The findings, based on a projection by the World Poverty Clock and compiled by Brookings Institute, show that more than 643 million people across the world live in extreme poverty, with Africans accounting for about two-thirds of the total number.
In Nigeria, as with other countries on the continent, that figure is projected to rise. "By the end of 2018 in Africa as a whole, there will probably be about 3.2 million more people living in extreme poverty than there are today," the researchers write.
Despite being the largest oil producer in Africa, Nigeria has struggled to translate its resource wealth into rising living standards.
A slump in oil prices and a sharp fall in oil production saw the country's economy slide into recession in 2016.
A recent rise in oil prices has helped to spur the country's economic recovery. Addressing the situation in March this year, the International Monetary Fund (IMF) said that although growth was again beginning to rise, "more needs to be done to reduce unemployment and address poverty."
But while the numbers of Nigerians falling into extreme poverty grows by roughly six people every minute, poverty in India continues to decrease.
At present, an estimated 5.3% of Indians or 71.5 million people, live below the poverty line.
Confined to Africa
The researchers note that 14 out of 18 countries where poverty is rising are in Africa, adding that if current rates persist, 90% of the world's poorest will be living on the continent by 2030.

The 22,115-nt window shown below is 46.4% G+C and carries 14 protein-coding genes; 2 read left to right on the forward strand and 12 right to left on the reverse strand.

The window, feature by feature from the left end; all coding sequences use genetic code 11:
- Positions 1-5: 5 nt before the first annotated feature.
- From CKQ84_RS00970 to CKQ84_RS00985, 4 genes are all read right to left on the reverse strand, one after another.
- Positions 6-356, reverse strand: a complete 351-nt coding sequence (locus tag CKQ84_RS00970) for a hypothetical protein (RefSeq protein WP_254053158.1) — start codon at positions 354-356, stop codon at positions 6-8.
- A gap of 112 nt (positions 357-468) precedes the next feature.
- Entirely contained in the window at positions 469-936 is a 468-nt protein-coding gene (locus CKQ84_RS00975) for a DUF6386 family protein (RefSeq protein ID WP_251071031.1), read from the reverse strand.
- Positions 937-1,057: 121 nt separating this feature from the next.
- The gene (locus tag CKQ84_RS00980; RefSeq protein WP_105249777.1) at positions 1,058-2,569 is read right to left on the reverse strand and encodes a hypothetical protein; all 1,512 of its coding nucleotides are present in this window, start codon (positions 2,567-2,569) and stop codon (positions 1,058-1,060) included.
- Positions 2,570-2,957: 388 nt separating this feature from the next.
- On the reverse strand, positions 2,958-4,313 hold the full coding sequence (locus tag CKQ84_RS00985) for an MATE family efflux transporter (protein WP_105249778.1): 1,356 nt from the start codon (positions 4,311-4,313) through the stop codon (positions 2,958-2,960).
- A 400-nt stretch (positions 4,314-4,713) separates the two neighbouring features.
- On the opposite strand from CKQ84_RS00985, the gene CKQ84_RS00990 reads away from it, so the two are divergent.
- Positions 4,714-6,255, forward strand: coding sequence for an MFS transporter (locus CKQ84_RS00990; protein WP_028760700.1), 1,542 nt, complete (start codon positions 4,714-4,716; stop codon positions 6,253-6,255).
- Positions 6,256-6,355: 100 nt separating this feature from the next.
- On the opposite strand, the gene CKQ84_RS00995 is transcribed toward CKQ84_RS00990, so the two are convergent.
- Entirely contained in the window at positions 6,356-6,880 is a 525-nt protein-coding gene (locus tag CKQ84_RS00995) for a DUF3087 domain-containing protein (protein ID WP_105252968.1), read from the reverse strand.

Bangladesh and Indonesia are the only other non-African nations to feature among the list of 10 worst affected countries, with an estimated 17 million and 14.2 million people living in extreme poverty, respectively.
Other nations in Africa to feature on the list of 10 worst affected countries, include the Democratic Republic of Congo, with 60 million people; Ethiopia with 23.9 million people; Tanzania with 19.9 million.
Mozambique, with 17.8 million people; Kenya, with 14.7 million people; and Uganda, with 14.2 million.
Countries falling behind
Data compiled by the World Poverty Clock was drawn from both household surveys and new projections on country economic growth from the International Monetary Funds' World Economic Outlook.
Researchers noted that between January 1, 2016 and July 2018, the world has seen about 83 million people escape extreme poverty, owing in part to the introduction of internationally agreed UN Sustainable Development Goals, intended to "end poverty" by 2030.
"The task of ending extreme poverty by 2030 is becoming inexorably harder because we are running out of time. We should celebrate our achievements, but increasingly sound the alarm that not enough is being done, especially in Africa," the researchers say.